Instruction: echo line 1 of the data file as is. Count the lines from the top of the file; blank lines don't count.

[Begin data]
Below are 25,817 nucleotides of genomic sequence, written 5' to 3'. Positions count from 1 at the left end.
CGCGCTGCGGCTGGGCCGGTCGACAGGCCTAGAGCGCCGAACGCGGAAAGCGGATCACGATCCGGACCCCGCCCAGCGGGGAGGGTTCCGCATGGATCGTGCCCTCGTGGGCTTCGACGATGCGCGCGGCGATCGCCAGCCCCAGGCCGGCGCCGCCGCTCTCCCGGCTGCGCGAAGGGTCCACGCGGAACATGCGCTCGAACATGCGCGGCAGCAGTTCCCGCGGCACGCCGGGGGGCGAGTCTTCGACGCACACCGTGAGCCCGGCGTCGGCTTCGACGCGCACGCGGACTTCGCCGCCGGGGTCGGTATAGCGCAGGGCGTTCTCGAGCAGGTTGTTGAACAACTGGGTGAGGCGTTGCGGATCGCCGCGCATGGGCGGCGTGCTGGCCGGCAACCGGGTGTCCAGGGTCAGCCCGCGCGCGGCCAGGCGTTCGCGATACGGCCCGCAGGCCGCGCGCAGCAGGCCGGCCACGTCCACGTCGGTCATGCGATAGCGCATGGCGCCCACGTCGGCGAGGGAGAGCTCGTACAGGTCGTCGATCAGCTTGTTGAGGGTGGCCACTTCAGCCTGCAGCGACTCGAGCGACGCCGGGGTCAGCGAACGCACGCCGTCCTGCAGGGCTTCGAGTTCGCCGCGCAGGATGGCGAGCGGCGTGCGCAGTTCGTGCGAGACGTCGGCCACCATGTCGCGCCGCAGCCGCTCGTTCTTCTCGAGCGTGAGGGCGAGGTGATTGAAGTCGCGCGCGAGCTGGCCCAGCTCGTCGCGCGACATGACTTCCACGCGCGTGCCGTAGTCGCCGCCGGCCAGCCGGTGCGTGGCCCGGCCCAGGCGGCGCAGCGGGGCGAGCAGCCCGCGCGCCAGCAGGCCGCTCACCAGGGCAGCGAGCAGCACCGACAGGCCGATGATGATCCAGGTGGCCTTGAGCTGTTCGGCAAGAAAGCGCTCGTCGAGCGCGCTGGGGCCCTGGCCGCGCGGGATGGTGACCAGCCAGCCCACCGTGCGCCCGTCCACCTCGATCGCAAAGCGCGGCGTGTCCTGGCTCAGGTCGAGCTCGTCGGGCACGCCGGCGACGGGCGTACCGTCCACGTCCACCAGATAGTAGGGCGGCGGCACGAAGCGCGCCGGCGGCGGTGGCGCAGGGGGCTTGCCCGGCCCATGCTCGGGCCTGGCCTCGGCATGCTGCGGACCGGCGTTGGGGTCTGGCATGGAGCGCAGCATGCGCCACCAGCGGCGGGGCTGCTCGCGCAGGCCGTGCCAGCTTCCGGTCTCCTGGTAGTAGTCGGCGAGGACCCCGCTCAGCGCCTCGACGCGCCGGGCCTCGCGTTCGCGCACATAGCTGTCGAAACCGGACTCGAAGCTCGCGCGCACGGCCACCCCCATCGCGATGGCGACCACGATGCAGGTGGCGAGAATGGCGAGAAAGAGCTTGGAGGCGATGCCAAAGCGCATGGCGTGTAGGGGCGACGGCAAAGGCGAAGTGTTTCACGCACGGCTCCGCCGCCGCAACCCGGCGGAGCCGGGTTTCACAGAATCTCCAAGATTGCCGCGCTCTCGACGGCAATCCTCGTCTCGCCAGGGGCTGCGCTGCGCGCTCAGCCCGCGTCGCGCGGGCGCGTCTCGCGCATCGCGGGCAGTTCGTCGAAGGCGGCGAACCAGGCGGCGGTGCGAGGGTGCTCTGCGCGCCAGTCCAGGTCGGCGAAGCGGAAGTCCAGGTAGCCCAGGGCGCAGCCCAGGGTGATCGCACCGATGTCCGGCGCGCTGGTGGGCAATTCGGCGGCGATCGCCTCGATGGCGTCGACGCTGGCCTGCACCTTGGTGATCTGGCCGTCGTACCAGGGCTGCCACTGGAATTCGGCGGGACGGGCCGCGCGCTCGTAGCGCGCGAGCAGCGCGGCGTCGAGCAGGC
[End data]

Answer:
Below are 25,817 nucleotides of genomic sequence, written 5' to 3'. Positions count from 1 at the left end.